REVIEW: Anderson & Roe, an outstanding evening's entertainment
Tuesday, 27 March 2018
Chamber Music New Zealand has surpassed itself in engaging the Anderson and Roe Piano Duo to tour the country this month.
I am struggling for superlatives to describe what was an outstanding evening's entertainment, a smorgasbord of dazzling pianistic virtuosity, musicianship and stagecraft, all bundled up in an irresistible package by two dynamic young performers.
Not only was the playing amazing, but so were Anderson and Roe's complex arrangements – it was clear that on every musical level they connected, living and breathing the music together and relishing every second on stage.
Partially celebrating Leonard Bernstein's centenary, the two halves dealt with the themes of transcendence in the first-half and the theatrical portrayal of love and death in the second. Bernstein's Prelude, Fugue and Riffs set the bar high, with typical angular jazz figures and punchy cross-rhythms accentuated to the max. This signalled what was ahead in the West Side Story Suite which also captured the particular tenderness of that score. In fact, all their arrangements retained the true spirit, flavour and integrity of the originals, adding an impressive creative flair.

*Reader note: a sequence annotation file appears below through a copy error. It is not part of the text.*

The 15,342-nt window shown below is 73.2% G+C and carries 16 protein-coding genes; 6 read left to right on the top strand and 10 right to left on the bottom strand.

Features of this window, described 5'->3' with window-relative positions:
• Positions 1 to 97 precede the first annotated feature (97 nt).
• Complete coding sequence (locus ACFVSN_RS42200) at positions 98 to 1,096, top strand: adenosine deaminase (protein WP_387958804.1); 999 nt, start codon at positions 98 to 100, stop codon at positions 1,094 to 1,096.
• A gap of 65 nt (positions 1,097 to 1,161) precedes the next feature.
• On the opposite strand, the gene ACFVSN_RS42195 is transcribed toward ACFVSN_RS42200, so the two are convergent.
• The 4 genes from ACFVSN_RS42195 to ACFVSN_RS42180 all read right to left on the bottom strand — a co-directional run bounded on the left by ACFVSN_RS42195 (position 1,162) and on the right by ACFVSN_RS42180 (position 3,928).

The only non-arranged work was John Adams' Hallelujah Junction, a pulsating hypnotic gem of the minimalist school that posed significant challenges with the many rests that broke up the lines. The cohesion the duo showed was pinpoint accurate all the way. By contrast, the singalong at the start of Let It Be soon developed into a strong driving gospel duet, the two players competing for supremacy, which they upsized in the Carmen Fantasy later on – exciting stuff!
Leonard Cohen's Hallelujah Variations would have to be one of the best renditions of this song after the original, deeply moving and with the most serene ending. The Gluck provided a moment of repose before the onslaught of the Carmen Fantasy finale, a dazzling finish to a most memorable concert and if you think I've gone a bit over the top, all I'll say is that a capacity crowd gave them a standing ovation at the end of each half and demanded two encores – need I say more?
Review by Patrick Shepherd, published in the Christchurch Press. Read the original article here.